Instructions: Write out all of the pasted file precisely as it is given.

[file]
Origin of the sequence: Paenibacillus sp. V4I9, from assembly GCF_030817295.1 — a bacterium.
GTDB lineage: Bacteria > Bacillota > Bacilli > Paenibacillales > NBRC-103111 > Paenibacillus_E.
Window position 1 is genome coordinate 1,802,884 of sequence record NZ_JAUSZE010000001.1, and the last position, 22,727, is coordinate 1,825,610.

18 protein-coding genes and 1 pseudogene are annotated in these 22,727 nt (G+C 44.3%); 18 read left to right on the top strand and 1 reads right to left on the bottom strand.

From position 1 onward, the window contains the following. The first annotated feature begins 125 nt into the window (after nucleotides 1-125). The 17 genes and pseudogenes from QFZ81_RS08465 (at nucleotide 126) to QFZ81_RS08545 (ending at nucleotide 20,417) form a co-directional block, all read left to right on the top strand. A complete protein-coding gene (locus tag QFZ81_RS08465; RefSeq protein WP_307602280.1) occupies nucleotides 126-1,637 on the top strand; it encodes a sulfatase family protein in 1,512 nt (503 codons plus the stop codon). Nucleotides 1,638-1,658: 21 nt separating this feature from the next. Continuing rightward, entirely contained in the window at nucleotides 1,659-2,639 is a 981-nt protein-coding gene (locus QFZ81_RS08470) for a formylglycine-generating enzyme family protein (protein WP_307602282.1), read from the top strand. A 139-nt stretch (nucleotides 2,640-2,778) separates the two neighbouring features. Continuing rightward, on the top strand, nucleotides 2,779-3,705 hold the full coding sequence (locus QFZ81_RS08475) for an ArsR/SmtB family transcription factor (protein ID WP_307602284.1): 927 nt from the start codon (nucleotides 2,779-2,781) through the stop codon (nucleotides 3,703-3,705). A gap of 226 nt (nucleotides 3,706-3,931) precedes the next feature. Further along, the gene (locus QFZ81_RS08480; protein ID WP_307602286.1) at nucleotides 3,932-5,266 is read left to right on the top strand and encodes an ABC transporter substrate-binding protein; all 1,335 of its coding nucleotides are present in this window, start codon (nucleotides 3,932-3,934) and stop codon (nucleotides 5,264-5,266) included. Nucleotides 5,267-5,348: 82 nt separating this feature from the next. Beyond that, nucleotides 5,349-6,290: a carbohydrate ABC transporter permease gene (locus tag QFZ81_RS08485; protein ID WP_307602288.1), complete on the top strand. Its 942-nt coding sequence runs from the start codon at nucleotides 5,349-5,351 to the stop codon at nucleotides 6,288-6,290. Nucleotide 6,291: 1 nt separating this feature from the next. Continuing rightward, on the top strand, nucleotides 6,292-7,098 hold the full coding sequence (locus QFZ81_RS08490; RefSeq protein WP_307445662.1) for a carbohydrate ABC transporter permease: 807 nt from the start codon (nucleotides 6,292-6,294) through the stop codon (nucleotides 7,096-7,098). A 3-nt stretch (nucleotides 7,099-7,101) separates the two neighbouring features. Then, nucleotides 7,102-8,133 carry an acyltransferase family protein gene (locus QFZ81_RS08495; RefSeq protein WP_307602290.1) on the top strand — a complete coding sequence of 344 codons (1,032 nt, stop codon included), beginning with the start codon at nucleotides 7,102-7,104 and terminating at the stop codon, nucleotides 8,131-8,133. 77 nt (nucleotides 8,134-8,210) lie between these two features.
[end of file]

Origin of the sequence: Paenibacillus sp. V4I9, from assembly GCF_030817295.1 — a bacterium.
GTDB lineage: Bacteria > Bacillota > Bacilli > Paenibacillales > NBRC-103111 > Paenibacillus_E.
Window position 1 is genome coordinate 1,802,884 of sequence record NZ_JAUSZE010000001.1, and the last position, 22,727, is coordinate 1,825,610.

18 protein-coding genes and 1 pseudogene are annotated in these 22,727 nt (G+C 44.3%); 18 read left to right on the top strand and 1 reads right to left on the bottom strand.

From position 1 onward, the window contains the following. The first annotated feature begins 125 nt into the window (after nucleotides 1-125). The 17 genes and pseudogenes from QFZ81_RS08465 (at nucleotide 126) to QFZ81_RS08545 (ending at nucleotide 20,417) form a co-directional block, all read left to right on the top strand. A complete protein-coding gene (locus tag QFZ81_RS08465; RefSeq protein WP_307602280.1) occupies nucleotides 126-1,637 on the top strand; it encodes a sulfatase family protein in 1,512 nt (503 codons plus the stop codon). Nucleotides 1,638-1,658: 21 nt separating this feature from the next. Continuing rightward, entirely contained in the window at nucleotides 1,659-2,639 is a 981-nt protein-coding gene (locus QFZ81_RS08470) for a formylglycine-generating enzyme family protein (protein WP_307602282.1), read from the top strand. A 139-nt stretch (nucleotides 2,640-2,778) separates the two neighbouring features. Continuing rightward, on the top strand, nucleotides 2,779-3,705 hold the full coding sequence (locus QFZ81_RS08475) for an ArsR/SmtB family transcription factor (protein ID WP_307602284.1): 927 nt from the start codon (nucleotides 2,779-2,781) through the stop codon (nucleotides 3,703-3,705). A gap of 226 nt (nucleotides 3,706-3,931) precedes the next feature. Further along, the gene (locus QFZ81_RS08480; protein ID WP_307602286.1) at nucleotides 3,932-5,266 is read left to right on the top strand and encodes an ABC transporter substrate-binding protein; all 1,335 of its coding nucleotides are present in this window, start codon (nucleotides 3,932-3,934) and stop codon (nucleotides 5,264-5,266) included. Nucleotides 5,267-5,348: 82 nt separating this feature from the next. Beyond that, nucleotides 5,349-6,290: a carbohydrate ABC transporter permease gene (locus tag QFZ81_RS08485; protein ID WP_307602288.1), complete on the top strand. Its 942-nt coding sequence runs from the start codon at nucleotides 5,349-5,351 to the stop codon at nucleotides 6,288-6,290. Nucleotide 6,291: 1 nt separating this feature from the next. Continuing rightward, on the top strand, nucleotides 6,292-7,098 hold the full coding sequence (locus QFZ81_RS08490; RefSeq protein WP_307445662.1) for a carbohydrate ABC transporter permease: 807 nt from the start codon (nucleotides 6,292-6,294) through the stop codon (nucleotides 7,096-7,098). A 3-nt stretch (nucleotides 7,099-7,101) separates the two neighbouring features. Then, nucleotides 7,102-8,133 carry an acyltransferase family protein gene (locus QFZ81_RS08495; RefSeq protein WP_307602290.1) on the top strand — a complete coding sequence of 344 codons (1,032 nt, stop codon included), beginning with the start codon at nucleotides 7,102-7,104 and terminating at the stop codon, nucleotides 8,131-8,133. 77 nt (nucleotides 8,134-8,210) lie between these two features.